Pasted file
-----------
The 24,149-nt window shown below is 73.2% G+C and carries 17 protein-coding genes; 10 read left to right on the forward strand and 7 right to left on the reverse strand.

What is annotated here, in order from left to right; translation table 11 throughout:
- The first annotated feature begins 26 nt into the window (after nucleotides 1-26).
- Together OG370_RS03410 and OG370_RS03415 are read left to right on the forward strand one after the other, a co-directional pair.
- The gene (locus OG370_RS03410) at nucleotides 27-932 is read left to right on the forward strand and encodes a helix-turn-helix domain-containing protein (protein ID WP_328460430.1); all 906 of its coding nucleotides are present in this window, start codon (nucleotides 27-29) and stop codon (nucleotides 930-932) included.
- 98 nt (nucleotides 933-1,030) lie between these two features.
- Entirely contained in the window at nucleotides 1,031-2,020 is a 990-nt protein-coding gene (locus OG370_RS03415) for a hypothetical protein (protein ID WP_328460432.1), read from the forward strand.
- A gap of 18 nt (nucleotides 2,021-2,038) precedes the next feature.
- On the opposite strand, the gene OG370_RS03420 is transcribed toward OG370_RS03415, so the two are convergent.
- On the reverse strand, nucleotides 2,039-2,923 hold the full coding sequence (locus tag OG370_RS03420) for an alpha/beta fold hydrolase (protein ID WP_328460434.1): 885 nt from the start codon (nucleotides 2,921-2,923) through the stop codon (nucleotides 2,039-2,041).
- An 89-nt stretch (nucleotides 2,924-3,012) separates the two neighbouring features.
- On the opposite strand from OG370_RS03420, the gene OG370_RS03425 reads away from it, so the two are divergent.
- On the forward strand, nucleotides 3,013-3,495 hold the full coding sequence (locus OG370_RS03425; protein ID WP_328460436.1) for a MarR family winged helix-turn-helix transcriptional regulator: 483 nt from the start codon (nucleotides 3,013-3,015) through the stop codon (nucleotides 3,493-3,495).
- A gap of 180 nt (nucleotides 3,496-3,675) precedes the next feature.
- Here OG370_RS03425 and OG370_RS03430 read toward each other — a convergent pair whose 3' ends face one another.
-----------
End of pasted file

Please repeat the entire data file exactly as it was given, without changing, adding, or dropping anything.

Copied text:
The 24,149-nt window shown below is 73.2% G+C and carries 17 protein-coding genes; 10 read left to right on the forward strand and 7 right to left on the reverse strand.

What is annotated here, in order from left to right; translation table 11 throughout:
- The first annotated feature begins 26 nt into the window (after nucleotides 1-26).
- Together OG370_RS03410 and OG370_RS03415 are read left to right on the forward strand one after the other, a co-directional pair.
- The gene (locus OG370_RS03410) at nucleotides 27-932 is read left to right on the forward strand and encodes a helix-turn-helix domain-containing protein (protein ID WP_328460430.1); all 906 of its coding nucleotides are present in this window, start codon (nucleotides 27-29) and stop codon (nucleotides 930-932) included.
- 98 nt (nucleotides 933-1,030) lie between these two features.
- Entirely contained in the window at nucleotides 1,031-2,020 is a 990-nt protein-coding gene (locus OG370_RS03415) for a hypothetical protein (protein ID WP_328460432.1), read from the forward strand.
- A gap of 18 nt (nucleotides 2,021-2,038) precedes the next feature.
- On the opposite strand, the gene OG370_RS03420 is transcribed toward OG370_RS03415, so the two are convergent.
- On the reverse strand, nucleotides 2,039-2,923 hold the full coding sequence (locus tag OG370_RS03420) for an alpha/beta fold hydrolase (protein ID WP_328460434.1): 885 nt from the start codon (nucleotides 2,921-2,923) through the stop codon (nucleotides 2,039-2,041).
- An 89-nt stretch (nucleotides 2,924-3,012) separates the two neighbouring features.
- On the opposite strand from OG370_RS03420, the gene OG370_RS03425 reads away from it, so the two are divergent.
- On the forward strand, nucleotides 3,013-3,495 hold the full coding sequence (locus OG370_RS03425; protein ID WP_328460436.1) for a MarR family winged helix-turn-helix transcriptional regulator: 483 nt from the start codon (nucleotides 3,013-3,015) through the stop codon (nucleotides 3,493-3,495).
- A gap of 180 nt (nucleotides 3,496-3,675) precedes the next feature.
- Here OG370_RS03425 and OG370_RS03430 read toward each other — a convergent pair whose 3' ends face one another.